Q & A with Sr. Thecla Tran Thi Giong

by Joachim Pham


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Notre Dame Sr. Thecla Tran Thi Giong, who earned a doctoral degree in counseling and psychotherapy from the Philippines in 1993, has taught at universities and in inter-congregational theological formation programs for men and women religious for more than 20 years in Vietnam.

Giong is among the first Catholic nuns who were allowed to study abroad in the late 1980s after the country was reunified under communist rule in 1975 when the war ended.

The psychologist counsels university students and young nuns and gives spiritual guidelines to men and women religious. She also conducts training courses on specific topics requested by different congregations and parishes.

Giong recently spoke with GSR about her work and the role of women religious in the church and society:

How do your professional expertise and vocation support one another?

First of all, I myself get insights from my psychological studies that help me understand myself a little more and give me strength to overcome my own challenges in religious life.

Consecrated life is to serve other people, so I use counseling psychology to meet the psychological and spiritual needs essential to people’s lives.

In addition, as a nun, I spend much time listening to and being with my clients under any circumstances. I am ready and willing to help people with their problems.

Sisterhood also works to my advantage. That is, those who face matters of individual conscience and morality feel more at ease telling me about it than they do with other counselors. People seem to trust consecrated people implicitly.

What have you done for the local church?

My contribution may only be a drop of water in the ocean, but I count myself lucky to have taught inter-congregational theological formation programs for men and women religious for years. I find them to be full of energy and enthusiasm.

Moreover, it seems that the circle of nuns are earning the trust of church people when I am invited to lecture in permanent formation courses held by different religious congregations or conduct less formal training courses and retreats and present specific topics to Catholic parents and youths at parishes.

I thank God that the local Catholic church is opening doors to nuns to take part in various areas of the church life. Recently one nun was invited to teach at a major seminary. In previous years, I was only asked to talk about specific topics to seminarians. That’s it.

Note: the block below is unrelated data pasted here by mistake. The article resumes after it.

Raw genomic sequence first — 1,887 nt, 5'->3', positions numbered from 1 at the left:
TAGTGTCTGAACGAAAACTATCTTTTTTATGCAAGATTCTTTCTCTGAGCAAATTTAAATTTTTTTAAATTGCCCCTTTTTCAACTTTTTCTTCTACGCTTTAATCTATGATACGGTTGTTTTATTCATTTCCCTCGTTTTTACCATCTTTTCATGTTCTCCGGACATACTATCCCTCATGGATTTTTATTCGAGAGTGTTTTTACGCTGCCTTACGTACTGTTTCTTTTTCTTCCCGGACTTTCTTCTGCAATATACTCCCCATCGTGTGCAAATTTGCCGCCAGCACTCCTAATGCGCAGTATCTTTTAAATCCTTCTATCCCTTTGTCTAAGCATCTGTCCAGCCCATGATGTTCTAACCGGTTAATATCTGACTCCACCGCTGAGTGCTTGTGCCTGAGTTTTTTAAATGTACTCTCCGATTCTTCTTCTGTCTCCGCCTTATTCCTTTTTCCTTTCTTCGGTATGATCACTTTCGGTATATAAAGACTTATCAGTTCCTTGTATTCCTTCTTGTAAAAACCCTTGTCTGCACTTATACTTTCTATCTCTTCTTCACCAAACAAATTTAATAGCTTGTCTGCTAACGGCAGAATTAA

How has the role of women religious in the church changed?

Honestly, there is little. Most nuns do pastoral work at parishes. Their work includes teaching catechism classes, leading choirs, giving liturgical services and working with elderly people and patients. They also look after children at daycare centers and provide basic education to children from poor families.

Others take part in social work and health care services. Only a few nuns teach at public schools and universities.

Nuns today have higher education compared with those in the past. They complete courses at colleges or universities, so they have more confidence in their pastoral and social activities. And it seems that nuns are treated with more respect by their colleagues and priests than in the past.

What challenges do young women religious face?

In my view, most of them are from rural areas and seem to have a little inferiority complex about their humble origins, education and rural way of life compared with others in urban areas.

The generation of nuns under age 50 have grown up in the revolutionary time [under communist rule] and have experienced poverty and hardship. Parents did not have enough time to look after children, and schools gave less humane education to students.

They need a more humane formation so that they can live out their commitment to consecrated life happily and abundantly.

It seems that the main activities of nuns are still limited to daycares and parishes. They have very few opportunities to work in other areas.

Probably due to the national tradition and culture, Vietnamese women, including nuns, often tend to tolerate annoying things and be too timid to speak up. They consequently seem to lack self-confidence. Meanwhile, men give themselves more power than women and are not educated to protect weaker people.

So I believe nuns will make significant contributions to the church and society, and the effectiveness of their ministries will improve if they are given the chances to cooperate and hold open dialogs with other people, especially clergy, on the basis of mutual respect.

How do you help women religious?

I counsel them to build inner strength and self-confidence, acknowledge their own value and reveal it to other people. Once women religious respect their own values, others will respect them, too. Finally, nuns have to make their voice heard when they are treated unfairly as a way to protect themselves.

[Joachim Pham is a correspondent for Global Sisters Report, based in Vietnam.]